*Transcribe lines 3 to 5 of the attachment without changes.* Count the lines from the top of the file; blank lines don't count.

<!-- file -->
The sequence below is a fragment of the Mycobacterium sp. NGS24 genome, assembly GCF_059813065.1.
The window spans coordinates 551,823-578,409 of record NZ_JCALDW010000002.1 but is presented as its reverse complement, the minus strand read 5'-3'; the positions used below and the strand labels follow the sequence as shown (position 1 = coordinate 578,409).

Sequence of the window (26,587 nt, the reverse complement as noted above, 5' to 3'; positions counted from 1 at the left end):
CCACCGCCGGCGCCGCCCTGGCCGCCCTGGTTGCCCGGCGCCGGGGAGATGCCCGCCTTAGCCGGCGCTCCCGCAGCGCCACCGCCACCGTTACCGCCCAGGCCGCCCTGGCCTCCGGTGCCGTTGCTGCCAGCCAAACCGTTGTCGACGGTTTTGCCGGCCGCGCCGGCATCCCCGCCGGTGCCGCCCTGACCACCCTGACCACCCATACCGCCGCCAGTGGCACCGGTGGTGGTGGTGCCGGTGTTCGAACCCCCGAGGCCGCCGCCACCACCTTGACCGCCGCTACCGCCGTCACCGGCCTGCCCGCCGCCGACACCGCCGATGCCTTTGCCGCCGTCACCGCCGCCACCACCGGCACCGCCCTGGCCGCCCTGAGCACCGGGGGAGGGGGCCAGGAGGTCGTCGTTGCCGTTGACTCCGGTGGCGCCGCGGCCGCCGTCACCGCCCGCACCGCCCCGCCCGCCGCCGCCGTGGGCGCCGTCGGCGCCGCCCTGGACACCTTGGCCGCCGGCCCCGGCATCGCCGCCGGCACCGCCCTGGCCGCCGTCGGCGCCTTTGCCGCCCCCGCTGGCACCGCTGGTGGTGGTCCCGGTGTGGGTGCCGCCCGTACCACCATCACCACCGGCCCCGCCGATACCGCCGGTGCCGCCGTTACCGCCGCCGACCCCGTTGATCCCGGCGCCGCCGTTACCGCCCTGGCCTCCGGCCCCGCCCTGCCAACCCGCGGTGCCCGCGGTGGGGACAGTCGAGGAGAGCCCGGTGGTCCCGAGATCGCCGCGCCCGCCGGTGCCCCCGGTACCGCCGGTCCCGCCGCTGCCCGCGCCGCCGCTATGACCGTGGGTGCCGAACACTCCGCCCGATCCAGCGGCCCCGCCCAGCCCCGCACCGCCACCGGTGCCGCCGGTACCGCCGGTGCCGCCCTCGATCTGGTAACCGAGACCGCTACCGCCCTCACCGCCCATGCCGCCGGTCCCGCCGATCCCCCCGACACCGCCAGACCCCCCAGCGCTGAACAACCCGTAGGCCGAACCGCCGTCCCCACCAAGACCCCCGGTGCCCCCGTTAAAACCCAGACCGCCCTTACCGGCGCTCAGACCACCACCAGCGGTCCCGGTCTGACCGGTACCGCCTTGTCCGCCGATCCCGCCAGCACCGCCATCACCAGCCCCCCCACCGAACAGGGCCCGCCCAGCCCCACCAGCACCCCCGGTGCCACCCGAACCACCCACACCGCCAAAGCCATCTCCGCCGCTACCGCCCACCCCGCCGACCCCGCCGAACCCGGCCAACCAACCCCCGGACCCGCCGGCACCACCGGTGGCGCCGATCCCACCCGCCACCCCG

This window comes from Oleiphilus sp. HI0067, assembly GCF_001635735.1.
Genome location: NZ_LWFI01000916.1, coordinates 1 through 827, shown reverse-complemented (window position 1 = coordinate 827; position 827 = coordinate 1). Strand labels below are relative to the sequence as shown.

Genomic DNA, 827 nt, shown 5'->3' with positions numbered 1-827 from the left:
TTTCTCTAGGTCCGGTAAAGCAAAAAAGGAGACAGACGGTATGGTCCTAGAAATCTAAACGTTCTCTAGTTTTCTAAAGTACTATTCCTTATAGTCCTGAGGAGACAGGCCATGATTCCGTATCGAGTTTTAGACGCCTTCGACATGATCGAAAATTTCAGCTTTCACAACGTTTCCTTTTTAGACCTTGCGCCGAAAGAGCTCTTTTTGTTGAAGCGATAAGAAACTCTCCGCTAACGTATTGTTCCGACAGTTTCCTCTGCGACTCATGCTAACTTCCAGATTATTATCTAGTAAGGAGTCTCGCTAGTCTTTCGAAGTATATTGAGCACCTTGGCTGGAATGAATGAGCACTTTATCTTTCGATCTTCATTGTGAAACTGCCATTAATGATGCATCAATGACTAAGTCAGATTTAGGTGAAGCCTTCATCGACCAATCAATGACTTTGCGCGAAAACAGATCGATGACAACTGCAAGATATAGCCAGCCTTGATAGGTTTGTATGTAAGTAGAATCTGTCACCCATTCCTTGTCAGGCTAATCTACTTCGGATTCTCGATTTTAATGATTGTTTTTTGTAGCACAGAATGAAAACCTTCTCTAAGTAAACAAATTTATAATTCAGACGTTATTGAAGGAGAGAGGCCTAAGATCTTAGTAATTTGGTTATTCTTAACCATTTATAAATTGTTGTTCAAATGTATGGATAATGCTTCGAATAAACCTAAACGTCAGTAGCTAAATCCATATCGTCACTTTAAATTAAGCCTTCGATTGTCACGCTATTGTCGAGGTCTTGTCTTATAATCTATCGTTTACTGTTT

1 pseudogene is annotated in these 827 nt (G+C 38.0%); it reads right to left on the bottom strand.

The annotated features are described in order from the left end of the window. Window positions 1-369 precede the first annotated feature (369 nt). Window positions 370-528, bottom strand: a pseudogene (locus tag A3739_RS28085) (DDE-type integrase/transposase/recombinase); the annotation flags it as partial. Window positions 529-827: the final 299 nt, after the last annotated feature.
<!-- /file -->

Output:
Sequence of the window (26,587 nt, the reverse complement as noted above, 5' to 3'; positions counted from 1 at the left end):
CCACCGCCGGCGCCGCCCTGGCCGCCCTGGTTGCCCGGCGCCGGGGAGATGCCCGCCTTAGCCGGCGCTCCCGCAGCGCCACCGCCACCGTTACCGCCCAGGCCGCCCTGGCCTCCGGTGCCGTTGCTGCCAGCCAAACCGTTGTCGACGGTTTTGCCGGCCGCGCCGGCATCCCCGCCGGTGCCGCCCTGACCACCCTGACCACCCATACCGCCGCCAGTGGCACCGGTGGTGGTGGTGCCGGTGTTCGAACCCCCGAGGCCGCCGCCACCACCTTGACCGCCGCTACCGCCGTCACCGGCCTGCCCGCCGCCGACACCGCCGATGCCTTTGCCGCCGTCACCGCCGCCACCACCGGCACCGCCCTGGCCGCCCTGAGCACCGGGGGAGGGGGCCAGGAGGTCGTCGTTGCCGTTGACTCCGGTGGCGCCGCGGCCGCCGTCACCGCCCGCACCGCCCCGCCCGCCGCCGCCGTGGGCGCCGTCGGCGCCGCCCTGGACACCTTGGCCGCCGGCCCCGGCATCGCCGCCGGCACCGCCCTGGCCGCCGTCGGCGCCTTTGCCGCCCCCGCTGGCACCGCTGGTGGTGGTCCCGGTGTGGGTGCCGCCCGTACCACCATCACCACCGGCCCCGCCGATACCGCCGGTGCCGCCGTTACCGCCGCCGACCCCGTTGATCCCGGCGCCGCCGTTACCGCCCTGGCCTCCGGCCCCGCCCTGCCAACCCGCGGTGCCCGCGGTGGGGACAGTCGAGGAGAGCCCGGTGGTCCCGAGATCGCCGCGCCCGCCGGTGCCCCCGGTACCGCCGGTCCCGCCGCTGCCCGCGCCGCCGCTATGACCGTGGGTGCCGAACACTCCGCCCGATCCAGCGGCCCCGCCCAGCCCCGCACCGCCACCGGTGCCGCCGGTACCGCCGGTGCCGCCCTCGATCTGGTAACCGAGACCGCTACCGCCCTCACCGCCCATGCCGCCGGTCCCGCCGATCCCCCCGACACCGCCAGACCCCCCAGCGCTGAACAACCCGTAGGCCGAACCGCCGTCCCCACCAAGACCCCCGGTGCCCCCGTTAAAACCCAGACCGCCCTTACCGGCGCTCAGACCACCACCAGCGGTCCCGGTCTGACCGGTACCGCCTTGTCCGCCGATCCCGCCAGCACCGCCATCACCAGCCCCCCCACCGAACAGGGCCCGCCCAGCCCCACCAGCACCCCCGGTGCCACCCGAACCACCCACACCGCCAAAGCCATCTCCGCCGCTACCGCCCACCCCGCCGACCCCGCCGAACCCGGCCAACCAACCCCCGGACCCGCCGGCACCACCGGTGGCGCCGATCCCACCCGCCACCCCG

This window comes from Oleiphilus sp. HI0067, assembly GCF_001635735.1.